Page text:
Mandate, travel and cooperation
In its resolution 2541 (2020), the Security Council decided to renew until 31 August 2021 the measures set out in paragraphs 1 to 7 of its resolution 2374 (2017). The sanctions regime established by resolution 2374 (2017) consists of a travel ban and an asset freeze that apply to individuals and/or entities designated by the Committee as being responsible for or complicit in, or having engaged in, directly or indirectly, actions or policies that threaten the peace, security or stability of Mali. In its resolution 2541 (2020), the Council requested the Secretary-General to re-establish the Panel of Experts and extended its mandate, as set out in paragraphs 11 to 15 of resolution 2374 (2017), until 30 September 2021.
During the reporting period, the Panel worked under particularly challenging conditions, compounded by political turmoil in Mali and the coronavirus disease (COVID-19) pandemic. The coup d’état in August 2020 led to a total change in the Malian political leadership. Subsequently, it was of utmost importance to the Panel to visit the country and engage with the transitional authorities. However, since 6 October 2020, the date of appointment of its members, the Panel has not been able to travel, whether to Mali or elsewhere.
Travel to several European capitals planned for October did not happen, owing to the late appointment of the Panel by the Secretary-General. Travel to Mali was initially planned for 26 October to 8 November, then postponed to 16 to 27 November, and then again rescheduled for 30 November to 12 December, because of complex travel arrangements that could not be processed in time.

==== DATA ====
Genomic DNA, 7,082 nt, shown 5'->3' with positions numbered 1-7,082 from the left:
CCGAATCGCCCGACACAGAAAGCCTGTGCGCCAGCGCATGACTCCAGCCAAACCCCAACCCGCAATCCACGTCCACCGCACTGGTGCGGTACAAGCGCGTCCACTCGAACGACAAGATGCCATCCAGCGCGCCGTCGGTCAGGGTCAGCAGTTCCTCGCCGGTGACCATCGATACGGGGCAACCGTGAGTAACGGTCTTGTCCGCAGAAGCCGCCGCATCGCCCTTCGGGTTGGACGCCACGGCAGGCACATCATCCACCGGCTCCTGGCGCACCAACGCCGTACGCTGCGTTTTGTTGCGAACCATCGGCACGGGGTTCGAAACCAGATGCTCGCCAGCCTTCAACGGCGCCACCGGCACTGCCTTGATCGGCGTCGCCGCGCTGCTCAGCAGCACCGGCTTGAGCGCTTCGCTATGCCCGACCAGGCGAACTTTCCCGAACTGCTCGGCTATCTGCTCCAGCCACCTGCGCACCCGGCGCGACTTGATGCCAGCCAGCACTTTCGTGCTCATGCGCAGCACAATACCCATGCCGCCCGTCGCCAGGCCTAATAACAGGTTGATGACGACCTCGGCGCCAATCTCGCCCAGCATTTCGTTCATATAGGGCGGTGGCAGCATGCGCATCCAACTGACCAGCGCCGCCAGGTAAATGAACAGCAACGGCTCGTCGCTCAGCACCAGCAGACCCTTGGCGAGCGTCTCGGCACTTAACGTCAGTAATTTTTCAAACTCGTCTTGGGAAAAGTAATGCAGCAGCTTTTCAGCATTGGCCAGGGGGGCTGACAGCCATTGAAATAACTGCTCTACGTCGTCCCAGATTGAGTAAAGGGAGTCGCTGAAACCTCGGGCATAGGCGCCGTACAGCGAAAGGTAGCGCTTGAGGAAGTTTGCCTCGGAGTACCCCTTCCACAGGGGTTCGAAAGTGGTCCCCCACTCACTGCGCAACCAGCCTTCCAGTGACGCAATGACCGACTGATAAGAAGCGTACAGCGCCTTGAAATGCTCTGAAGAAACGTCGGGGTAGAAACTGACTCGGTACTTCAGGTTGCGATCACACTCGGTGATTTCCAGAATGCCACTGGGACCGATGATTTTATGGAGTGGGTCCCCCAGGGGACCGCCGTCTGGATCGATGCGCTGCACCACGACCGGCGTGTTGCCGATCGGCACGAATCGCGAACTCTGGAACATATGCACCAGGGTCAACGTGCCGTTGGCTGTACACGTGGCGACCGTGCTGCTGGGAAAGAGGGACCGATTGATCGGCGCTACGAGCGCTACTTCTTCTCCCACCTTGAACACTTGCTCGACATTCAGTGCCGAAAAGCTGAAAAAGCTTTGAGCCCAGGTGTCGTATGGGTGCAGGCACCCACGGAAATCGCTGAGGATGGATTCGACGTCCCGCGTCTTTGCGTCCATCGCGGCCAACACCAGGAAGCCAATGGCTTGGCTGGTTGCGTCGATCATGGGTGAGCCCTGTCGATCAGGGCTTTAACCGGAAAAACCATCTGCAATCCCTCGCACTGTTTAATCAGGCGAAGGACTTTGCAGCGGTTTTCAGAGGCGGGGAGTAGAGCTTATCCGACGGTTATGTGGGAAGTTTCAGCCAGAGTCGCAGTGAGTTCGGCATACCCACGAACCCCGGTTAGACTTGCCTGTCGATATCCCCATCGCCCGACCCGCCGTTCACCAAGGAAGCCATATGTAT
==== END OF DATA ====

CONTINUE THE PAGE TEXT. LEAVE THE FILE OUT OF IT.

The mission planned for December was eventually abandoned because of a lastminute increase in the mandatory quarantine period from 7 to 14 days, in accordance with information provided by the United Nations Multidimensional Integrated Stabilization Mission in Mali (MINUSMA) to the Panel on 23 November. The Panel requested that MINUSMA reconsider its last-minute change, highlighting that, without a change to the quarantine period, the Panel would be prevented from implementing its mandate from the Security Council. MINUSMA refused to revert to a 7-day quarantine or to exempt the Panel from its self-imposed measure, despite precedents of quarantine requirements being waived for New York-based United Nations officials who travelled to Mali in October and November 2020.
As a result of the travel constraints mentioned above, the Panel is not able to submit to the Committee a midterm report in line with the Panel’s established standards, with detailed findings in each expert’s area of expertise. Instead, the Panel is submitting a scaled-down report, providing an update on the implementation of sanctions and highlighting the main political and security developments pertaining to the Agreement on Peace and Reconciliation in Mali and its signatory parties, as well as sanctioned individuals and those singled out in the Panel’s previous reports, at both the national and regional levels.